“Kiama Cha Mkopaji” translates to “The Punishment of the Borrower” in English.

Once upon a time, there was an old man named Kanyawi who moved to the village of Ntenga from Usambaani. This old man had a strong love for alcohol, and when he ran out of money, he decided to pawn anything he owned. He became a nuisance to his family because every person he borrowed from would come to their house demanding their debt. Due to the respect they had for their father, the wife and children had to constantly repay the debts. It reached a point where the wife and children had to come up with various projects to pay off the debts and support each other’s education. The eldest son, named Mwasu, came up with the idea of beekeeping and carved beautiful beehives that became the talk of the village.

One day, as was the usual with Mzee Kanyawi, he borrowed a bottle of expensive liquor worth three thousand shillings. After being reminded of the debt, he told the lender to come to his house the next day to collect the money. The next day, the lender called Mzee Kanyawi to inform him that he was on his way to collect the money. Upon hearing this, Mzee Kanyawi looked up at the tree near his house and noticed a new beehive that had not yet been occupied by bees. He told his wife that some people were coming to kill him, so he would hide inside the beehive and she should lock him in so that those who were demanding payment wouldn’t find him. Out of great love for her husband, she agreed to his request and locked him inside the beehive.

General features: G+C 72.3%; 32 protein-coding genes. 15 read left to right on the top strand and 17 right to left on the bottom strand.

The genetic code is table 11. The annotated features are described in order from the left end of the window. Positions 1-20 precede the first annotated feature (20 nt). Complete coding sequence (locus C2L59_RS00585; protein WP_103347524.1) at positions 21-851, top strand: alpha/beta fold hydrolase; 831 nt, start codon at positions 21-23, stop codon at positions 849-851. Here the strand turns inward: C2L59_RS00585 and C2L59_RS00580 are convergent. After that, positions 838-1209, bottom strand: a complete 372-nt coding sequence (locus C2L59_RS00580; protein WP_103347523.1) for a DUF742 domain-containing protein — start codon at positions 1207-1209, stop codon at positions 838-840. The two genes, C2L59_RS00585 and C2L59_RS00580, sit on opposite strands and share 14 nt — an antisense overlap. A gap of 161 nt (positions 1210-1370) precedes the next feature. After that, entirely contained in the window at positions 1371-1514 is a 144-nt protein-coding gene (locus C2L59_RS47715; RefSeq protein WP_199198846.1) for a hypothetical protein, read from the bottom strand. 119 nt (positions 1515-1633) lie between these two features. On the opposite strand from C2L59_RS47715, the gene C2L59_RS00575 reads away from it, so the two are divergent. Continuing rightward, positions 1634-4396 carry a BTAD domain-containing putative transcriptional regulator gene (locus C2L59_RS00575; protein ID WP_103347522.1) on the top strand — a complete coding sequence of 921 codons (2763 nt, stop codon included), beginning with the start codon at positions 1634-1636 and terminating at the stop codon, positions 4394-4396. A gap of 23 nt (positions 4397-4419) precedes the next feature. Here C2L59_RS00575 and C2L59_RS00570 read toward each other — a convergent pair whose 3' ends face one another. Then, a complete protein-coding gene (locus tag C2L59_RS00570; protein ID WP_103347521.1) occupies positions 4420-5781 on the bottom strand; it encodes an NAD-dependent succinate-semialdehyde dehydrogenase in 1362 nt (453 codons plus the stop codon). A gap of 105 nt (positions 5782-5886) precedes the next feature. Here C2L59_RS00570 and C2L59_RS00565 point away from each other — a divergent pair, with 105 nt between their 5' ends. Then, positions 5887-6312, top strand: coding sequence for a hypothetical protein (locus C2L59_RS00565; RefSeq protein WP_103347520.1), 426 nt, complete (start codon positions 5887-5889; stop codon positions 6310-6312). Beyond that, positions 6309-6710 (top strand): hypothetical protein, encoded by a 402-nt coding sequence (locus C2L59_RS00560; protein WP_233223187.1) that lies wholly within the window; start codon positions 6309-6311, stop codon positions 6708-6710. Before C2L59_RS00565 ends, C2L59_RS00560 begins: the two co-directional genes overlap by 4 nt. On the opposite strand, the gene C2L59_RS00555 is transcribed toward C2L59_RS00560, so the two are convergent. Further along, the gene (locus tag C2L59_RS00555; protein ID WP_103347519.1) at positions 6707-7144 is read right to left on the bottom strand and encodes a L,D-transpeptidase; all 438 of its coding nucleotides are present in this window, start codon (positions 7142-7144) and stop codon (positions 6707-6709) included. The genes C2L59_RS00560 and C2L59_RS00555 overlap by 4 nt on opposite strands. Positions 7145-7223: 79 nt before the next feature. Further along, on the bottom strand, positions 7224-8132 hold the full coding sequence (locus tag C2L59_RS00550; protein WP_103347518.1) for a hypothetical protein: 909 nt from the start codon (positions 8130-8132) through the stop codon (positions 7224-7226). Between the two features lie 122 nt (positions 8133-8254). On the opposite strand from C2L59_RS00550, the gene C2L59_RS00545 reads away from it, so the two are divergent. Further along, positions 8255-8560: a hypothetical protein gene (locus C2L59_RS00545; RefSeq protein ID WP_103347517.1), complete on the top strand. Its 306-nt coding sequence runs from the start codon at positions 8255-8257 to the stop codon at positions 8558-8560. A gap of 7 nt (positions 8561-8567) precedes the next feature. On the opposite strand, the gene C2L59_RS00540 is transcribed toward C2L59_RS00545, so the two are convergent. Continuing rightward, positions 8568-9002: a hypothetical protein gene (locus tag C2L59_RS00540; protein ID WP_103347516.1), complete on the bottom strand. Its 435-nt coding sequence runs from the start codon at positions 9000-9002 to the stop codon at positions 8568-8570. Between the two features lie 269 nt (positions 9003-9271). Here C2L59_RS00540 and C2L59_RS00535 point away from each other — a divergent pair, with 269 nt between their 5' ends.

Shortly thereafter, Mzee Mwasu arrived and asked about Mzee Kanyawi’s whereabouts. His wife defended him, saying that he had suddenly traveled and would return the following week. Mzee Mwasu felt disappointed but decided to take the unoccupied beehive with him without realizing that Mzee Kanyawi was inside. He took it home and intended to break it open for firewood since he believed Mzee Kanyawi was not a responsible borrower. Mzee Mwasu asked his young laborer to take a machete and split open the beehive to get firewood. Meanwhile, Mzee Kanyawi remained silent inside the beehive, waiting for evening to come so he could return home.

The young laborer took the machete and struck the beehive, and suddenly blood splattered everywhere. Upon closer inspection, they realized that it was Mzee Kanyawi’s head that had been split open. Indeed, the borrower’s punishment took his life without even asking for water.

This story was created by Sekiete Mtana, a sixth-grade student at Ushindi Primary School.

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